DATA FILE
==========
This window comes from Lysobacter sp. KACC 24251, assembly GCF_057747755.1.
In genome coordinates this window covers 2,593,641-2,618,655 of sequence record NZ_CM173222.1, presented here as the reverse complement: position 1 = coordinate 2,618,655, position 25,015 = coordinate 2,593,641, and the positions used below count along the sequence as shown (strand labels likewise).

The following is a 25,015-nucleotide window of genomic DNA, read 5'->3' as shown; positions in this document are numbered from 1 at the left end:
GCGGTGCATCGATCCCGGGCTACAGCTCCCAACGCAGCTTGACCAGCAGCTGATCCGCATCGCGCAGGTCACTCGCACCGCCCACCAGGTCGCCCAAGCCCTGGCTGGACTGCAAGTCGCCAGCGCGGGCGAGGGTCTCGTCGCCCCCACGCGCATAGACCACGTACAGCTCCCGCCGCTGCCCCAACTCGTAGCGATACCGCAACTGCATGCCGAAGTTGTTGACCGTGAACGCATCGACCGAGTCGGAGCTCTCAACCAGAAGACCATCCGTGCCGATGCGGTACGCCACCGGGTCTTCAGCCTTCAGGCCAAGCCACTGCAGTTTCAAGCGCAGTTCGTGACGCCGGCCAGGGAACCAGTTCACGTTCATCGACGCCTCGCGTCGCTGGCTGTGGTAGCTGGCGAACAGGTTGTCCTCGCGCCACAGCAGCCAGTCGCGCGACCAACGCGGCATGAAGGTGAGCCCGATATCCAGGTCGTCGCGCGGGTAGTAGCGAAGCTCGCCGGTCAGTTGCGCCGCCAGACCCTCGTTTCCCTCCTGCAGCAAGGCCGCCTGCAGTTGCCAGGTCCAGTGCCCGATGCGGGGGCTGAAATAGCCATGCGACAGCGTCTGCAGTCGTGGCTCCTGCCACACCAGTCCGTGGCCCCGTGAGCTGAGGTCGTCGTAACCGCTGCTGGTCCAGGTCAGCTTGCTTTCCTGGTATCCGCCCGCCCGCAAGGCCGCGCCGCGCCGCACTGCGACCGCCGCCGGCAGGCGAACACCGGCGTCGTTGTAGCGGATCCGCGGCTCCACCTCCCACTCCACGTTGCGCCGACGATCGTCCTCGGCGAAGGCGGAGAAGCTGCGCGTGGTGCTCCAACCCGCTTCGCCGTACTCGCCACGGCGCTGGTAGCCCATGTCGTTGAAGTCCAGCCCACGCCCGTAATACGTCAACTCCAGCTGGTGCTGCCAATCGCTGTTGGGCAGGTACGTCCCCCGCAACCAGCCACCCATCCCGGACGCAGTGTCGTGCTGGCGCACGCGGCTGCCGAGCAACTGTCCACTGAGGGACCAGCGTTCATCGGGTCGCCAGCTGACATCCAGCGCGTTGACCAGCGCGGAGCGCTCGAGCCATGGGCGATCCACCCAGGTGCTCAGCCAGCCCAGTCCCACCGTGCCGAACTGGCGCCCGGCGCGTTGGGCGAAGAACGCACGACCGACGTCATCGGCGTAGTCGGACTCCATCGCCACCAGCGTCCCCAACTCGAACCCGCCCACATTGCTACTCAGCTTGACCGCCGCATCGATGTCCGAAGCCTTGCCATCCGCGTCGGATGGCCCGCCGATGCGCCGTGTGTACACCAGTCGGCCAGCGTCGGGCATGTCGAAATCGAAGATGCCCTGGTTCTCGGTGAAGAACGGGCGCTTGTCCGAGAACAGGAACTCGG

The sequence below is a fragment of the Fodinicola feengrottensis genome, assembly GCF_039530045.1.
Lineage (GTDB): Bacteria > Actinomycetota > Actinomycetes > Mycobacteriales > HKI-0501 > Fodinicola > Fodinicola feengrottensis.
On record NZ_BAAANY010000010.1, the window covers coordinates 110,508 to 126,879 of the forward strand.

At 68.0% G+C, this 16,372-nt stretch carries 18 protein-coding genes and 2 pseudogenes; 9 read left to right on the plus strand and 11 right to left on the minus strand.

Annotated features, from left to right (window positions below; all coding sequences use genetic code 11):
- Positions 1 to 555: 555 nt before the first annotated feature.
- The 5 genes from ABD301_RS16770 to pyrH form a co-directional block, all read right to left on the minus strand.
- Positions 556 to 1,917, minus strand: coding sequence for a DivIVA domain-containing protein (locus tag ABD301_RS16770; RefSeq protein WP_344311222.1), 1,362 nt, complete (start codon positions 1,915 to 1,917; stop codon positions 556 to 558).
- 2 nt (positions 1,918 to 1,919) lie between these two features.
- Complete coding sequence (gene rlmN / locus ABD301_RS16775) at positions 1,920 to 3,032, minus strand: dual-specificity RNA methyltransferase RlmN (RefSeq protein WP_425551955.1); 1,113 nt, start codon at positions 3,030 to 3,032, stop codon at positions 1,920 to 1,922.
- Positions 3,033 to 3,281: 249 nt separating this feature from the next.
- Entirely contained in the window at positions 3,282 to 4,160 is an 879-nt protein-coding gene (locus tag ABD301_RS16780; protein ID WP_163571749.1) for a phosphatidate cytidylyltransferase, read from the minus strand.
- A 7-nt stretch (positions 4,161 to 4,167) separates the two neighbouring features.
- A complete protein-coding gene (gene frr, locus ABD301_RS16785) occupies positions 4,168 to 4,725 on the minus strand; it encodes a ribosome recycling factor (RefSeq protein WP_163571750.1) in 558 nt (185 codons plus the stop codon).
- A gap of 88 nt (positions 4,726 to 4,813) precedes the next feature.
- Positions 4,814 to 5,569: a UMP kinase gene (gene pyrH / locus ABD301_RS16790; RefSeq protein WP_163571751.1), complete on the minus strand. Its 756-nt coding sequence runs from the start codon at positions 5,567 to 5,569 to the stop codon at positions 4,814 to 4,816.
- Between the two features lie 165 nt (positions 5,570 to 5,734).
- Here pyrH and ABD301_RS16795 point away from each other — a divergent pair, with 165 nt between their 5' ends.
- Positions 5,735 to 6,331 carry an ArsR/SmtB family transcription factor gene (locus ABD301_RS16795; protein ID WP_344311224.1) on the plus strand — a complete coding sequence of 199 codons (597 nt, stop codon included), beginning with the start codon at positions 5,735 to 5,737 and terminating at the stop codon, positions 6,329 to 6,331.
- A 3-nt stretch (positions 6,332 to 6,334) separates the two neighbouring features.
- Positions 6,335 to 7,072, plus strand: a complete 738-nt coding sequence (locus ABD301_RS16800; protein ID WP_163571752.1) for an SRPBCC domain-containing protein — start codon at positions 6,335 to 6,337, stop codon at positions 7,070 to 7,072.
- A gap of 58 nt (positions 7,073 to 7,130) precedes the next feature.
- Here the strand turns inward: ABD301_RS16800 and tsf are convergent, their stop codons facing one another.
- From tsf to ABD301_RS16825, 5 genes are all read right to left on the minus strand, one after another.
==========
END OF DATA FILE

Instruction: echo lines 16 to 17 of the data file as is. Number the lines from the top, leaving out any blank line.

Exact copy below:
- Entirely contained in the window at positions 3,282 to 4,160 is an 879-nt protein-coding gene (locus tag ABD301_RS16780; protein ID WP_163571749.1) for a phosphatidate cytidylyltransferase, read from the minus strand.
- A 7-nt stretch (positions 4,161 to 4,167) separates the two neighbouring features.